Brave has announced an update for its privacy-centric search engine that it believes will give users a way to overcome biases in results.
To mark the full public release of Brave Search, the company has rolled out an experimental new feature called Goggles, which lets users define a set of rules that can be applied to their search results.
Effectively, the tool allows for results to be re-ranked in line with the kinds of content the user wants to access. In an example provided by Brave, results for the search term “politics” were configured to prioritize content from tech blogs that might otherwise be squeezed out by major news outlets.
“Since launching one year ago, Brave Search has prioritized independence and innovation in order to give users the privacy they deserve. The web is changing, and our incredible growth shows that there is demand for a new player that puts users first,” said Josep M. Pujol, Chief of Search at Brave.
“Today, we’re releasing Goggles to alter the way search has traditionally been done and to put users in charge at last. The world is too diverse for a single ranking, so Goggles opens search ranking and filtering transparently for everyone to use, share, and improve.”
Brave Search exits beta
In its first year, Brave Search serviced upwards of 2.5 billion queries; a milestone achieved in a quarter of the time of direct rival DuckDuckGo. The comparison isn’t entirely fair, because attitudes to privacy have changed considerably since the launch of DuckDuckGo in the late aughts, but the figures look promising for Brave nonetheless.
The official launch also coincides with a period in which DuckDuckGo (whose search engine is built atop Microsoft Bing) is suffering something of a downturn in fortunes, after it emerged the company’s mobile browser does not filter out Microsoft trackers per an agreement with the Redmond giant.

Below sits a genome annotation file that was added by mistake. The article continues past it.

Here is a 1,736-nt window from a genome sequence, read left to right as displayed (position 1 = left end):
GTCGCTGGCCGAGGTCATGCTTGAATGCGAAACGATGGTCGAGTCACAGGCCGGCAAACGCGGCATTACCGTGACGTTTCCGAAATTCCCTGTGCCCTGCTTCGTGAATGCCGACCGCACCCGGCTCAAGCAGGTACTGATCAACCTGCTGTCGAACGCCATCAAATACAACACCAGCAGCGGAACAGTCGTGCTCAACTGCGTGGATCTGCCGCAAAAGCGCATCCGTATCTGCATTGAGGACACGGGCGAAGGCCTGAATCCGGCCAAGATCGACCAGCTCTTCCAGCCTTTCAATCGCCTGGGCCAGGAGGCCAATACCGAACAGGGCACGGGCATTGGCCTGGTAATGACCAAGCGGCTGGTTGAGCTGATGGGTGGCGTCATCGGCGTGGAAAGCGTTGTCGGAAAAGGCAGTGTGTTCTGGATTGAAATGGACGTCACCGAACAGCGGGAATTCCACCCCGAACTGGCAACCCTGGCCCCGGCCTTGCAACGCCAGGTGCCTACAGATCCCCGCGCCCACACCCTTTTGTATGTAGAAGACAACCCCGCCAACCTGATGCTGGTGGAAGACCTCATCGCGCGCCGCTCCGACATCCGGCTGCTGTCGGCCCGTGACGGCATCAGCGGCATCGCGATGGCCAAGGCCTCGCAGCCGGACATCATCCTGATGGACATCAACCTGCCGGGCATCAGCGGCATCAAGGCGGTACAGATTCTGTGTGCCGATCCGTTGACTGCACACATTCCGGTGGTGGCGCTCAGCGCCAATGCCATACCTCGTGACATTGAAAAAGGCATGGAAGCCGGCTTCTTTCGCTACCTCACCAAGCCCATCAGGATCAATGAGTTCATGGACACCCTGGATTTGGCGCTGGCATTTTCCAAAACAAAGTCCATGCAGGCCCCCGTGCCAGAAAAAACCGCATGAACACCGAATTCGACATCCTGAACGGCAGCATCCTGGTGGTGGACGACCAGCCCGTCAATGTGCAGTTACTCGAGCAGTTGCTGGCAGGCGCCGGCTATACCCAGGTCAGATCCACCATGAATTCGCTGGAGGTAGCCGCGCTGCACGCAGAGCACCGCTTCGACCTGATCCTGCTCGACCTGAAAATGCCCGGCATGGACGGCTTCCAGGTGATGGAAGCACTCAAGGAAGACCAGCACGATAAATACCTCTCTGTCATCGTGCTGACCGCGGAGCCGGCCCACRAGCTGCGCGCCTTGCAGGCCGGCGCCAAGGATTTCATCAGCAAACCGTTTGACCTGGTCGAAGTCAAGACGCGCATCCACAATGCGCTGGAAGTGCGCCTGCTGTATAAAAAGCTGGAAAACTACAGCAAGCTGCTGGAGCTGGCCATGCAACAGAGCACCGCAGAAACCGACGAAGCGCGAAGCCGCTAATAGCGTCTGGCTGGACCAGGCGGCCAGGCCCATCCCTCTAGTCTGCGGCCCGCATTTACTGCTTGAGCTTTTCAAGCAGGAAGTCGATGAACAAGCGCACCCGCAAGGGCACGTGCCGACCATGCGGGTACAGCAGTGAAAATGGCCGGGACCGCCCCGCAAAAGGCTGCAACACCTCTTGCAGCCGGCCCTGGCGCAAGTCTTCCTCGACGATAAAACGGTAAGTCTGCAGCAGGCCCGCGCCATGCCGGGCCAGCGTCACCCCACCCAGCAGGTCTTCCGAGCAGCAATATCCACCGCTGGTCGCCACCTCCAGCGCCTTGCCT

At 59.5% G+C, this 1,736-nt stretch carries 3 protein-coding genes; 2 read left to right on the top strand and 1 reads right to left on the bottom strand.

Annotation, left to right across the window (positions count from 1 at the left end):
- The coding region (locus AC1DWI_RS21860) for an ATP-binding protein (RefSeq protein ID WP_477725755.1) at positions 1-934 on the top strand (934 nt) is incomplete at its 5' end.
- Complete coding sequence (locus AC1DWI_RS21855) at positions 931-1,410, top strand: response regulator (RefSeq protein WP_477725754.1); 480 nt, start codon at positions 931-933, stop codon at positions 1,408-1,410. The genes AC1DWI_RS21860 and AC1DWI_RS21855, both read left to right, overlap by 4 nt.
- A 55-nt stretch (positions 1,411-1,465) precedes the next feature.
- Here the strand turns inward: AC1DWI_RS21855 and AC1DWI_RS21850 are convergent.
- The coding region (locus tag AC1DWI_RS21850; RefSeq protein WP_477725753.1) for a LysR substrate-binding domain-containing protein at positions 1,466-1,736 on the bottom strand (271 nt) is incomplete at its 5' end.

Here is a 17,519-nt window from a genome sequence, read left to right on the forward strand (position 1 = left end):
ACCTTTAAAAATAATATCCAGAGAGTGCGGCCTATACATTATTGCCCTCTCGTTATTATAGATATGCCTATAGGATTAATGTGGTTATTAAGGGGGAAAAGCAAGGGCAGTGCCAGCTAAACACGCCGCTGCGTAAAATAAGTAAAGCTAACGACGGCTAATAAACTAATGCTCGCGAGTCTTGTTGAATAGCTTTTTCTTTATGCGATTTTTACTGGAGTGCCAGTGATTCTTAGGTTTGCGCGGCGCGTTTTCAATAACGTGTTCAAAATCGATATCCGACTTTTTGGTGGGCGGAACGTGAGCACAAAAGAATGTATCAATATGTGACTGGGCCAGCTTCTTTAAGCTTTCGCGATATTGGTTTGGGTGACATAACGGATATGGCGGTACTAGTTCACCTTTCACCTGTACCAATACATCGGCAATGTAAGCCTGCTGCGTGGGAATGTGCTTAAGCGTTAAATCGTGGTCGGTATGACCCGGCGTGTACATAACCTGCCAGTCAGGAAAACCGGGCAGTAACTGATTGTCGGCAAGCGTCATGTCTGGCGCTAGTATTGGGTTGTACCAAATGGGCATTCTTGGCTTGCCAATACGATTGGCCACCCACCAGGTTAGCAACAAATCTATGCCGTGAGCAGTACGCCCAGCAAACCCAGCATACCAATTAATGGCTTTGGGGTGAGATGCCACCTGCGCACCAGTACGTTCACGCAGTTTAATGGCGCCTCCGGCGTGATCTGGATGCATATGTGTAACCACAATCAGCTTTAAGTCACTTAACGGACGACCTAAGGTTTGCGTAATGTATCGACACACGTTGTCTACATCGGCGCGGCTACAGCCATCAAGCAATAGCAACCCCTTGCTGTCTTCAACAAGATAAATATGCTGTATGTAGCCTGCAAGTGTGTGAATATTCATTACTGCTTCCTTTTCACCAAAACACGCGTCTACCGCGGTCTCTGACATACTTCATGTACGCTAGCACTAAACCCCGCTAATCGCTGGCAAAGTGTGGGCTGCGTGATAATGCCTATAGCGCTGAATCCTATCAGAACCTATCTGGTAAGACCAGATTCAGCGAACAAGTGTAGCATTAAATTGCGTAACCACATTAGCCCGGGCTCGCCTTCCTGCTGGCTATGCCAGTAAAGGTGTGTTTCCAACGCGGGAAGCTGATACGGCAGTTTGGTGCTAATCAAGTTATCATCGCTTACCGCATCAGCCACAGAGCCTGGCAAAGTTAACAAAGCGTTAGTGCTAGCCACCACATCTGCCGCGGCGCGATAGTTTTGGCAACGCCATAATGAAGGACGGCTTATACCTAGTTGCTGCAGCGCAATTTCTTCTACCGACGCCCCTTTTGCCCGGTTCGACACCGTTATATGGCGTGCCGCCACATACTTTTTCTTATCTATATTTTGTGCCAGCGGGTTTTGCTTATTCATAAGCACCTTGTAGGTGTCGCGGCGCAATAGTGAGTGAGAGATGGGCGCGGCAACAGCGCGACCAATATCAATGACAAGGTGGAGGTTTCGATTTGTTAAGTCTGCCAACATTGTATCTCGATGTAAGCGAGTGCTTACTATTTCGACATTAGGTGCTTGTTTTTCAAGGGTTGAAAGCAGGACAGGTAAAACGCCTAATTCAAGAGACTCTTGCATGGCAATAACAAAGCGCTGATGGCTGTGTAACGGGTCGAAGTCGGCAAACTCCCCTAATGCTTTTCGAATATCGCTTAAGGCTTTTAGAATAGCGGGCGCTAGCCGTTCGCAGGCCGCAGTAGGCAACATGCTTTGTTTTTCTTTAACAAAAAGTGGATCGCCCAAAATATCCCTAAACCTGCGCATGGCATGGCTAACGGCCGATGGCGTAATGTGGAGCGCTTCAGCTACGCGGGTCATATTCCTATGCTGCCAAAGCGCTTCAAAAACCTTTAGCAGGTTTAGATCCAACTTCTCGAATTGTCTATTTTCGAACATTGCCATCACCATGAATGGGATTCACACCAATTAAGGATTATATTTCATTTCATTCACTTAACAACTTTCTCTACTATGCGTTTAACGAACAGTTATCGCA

By contrast, Brave pitches its search engine as the only privacy-first alternative on the market that is truly independent of Big Tech, because powered by its own proprietary web index.
In this writer’s experience, the quality of Brave’s search results is fairly high too, although it’s sometimes necessary to fall back on Google for complex queries. Wholly abandoning Google for Brave Search would require a measure of compromise.
However, Brave believes it can close the gap on the market leaders without resorting to invasive monitoring practices, via mechanisms that allow users to submit feedback and anonymously donate their browsing data.
“Of course privacy, independence, and innovation are nice. But search lives and dies on accuracy. From the beginning, we set out to build a search engine that delivers the quality, nuance, and depth that people expect from Google and Bing,” explained the firm.
“To ensure free access to information, it’s imperative we have multiple search providers - without choice there’s no freedom. Search engines that depend too much, or exclusively, on Big Tech are subject to their censorship, biases and editorial decisions. Brave is building an alternative, not a skin on what already exists.”
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Joel Khalili is the News and Features Editor at TechRadar Pro, covering cybersecurity, data privacy, cloud, AI, blockchain, internet infrastructure, 5G, data storage and computing. He's responsible for curating our news content, as well as commissioning and producing features on the technologies that are transforming the way the world does business.